jason elliott

Meaning and quality on a shoestring

Opera Theater Oregon's tribute to Guthrie and Hill features expressive performances and timely message

We all know a bit about Woody Guthrie, the 20th-century American social-justice troubadour. Apostles and adopters like Bob Dylan and Bruce Springsteen and Johnny Cash embraced and copied his music ad infinitum. During these 21st-century trying times, when social justice is taking a far back seat to greed and power-grabbing, why not celebrate Guthrie again?

Opera Theater Oregon’s This Land Sings: Songs of Wandering, Love and Protest took up the cause with an engaging production built on Michael Daugherty’s radio-show-style chamber opera Aug. 24 at Alberta Rose Theater. The house wasn’t sold out, but close enough. Scenery was spare, other than big-screen slides of the Dust Bowl and other Depression horrors, and costumes were non-existent—though conductor/OTO co-creative director/composer Justin Ralls wore suspenders. The outfits leaned toward muted country-folksy with a touch of  frontier vibe rather than showy or elaborate.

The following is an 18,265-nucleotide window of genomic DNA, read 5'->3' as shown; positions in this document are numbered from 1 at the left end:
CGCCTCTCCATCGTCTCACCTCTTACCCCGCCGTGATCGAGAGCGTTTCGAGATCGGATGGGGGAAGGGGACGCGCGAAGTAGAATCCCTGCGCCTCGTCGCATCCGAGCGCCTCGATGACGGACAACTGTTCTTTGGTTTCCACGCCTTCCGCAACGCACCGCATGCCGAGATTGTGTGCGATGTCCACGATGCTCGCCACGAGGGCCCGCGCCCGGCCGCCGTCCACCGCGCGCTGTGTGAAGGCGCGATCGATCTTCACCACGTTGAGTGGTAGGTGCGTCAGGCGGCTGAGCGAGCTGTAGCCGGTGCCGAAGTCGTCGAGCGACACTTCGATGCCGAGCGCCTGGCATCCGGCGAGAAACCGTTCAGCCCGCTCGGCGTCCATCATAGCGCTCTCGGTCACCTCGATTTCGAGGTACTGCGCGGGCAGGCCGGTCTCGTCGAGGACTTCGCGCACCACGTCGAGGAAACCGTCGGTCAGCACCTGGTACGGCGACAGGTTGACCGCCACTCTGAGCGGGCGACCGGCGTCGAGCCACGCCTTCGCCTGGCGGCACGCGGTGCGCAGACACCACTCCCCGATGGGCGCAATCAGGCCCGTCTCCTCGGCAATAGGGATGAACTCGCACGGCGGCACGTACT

Opera Theater Oregon's 'This Land Sings.' Left to right: Daniel Mobbs, Lisa Neher, suspendered Justin Ralls, announcer Thom Hartmann. Photo by Michael Daugherty.
Opera Theater Oregon’s ‘This Land Sings.’ Left to right: singers Daniel Mobbs and Lisa Neher, suspendered conductor Justin Ralls, announcer Thom Hartmann. Photo by Michael Daugherty.

But the music? The singing? The conducting? The ensemble-playing? They were terrific and made up for any deficits in visual design. With this piece, OTO continues to fulfill its mission of presenting contemporary English-language works that shine a bright and piercing light on social, political and environmental issues. If you saw OTO’s 2017 Two Yosemites, composed by Ralls, then you know the group set a high bar for its mission and continues to pursue it with utter sincerity. (Read Arts Watch’s interview with Ralls here).

Continues…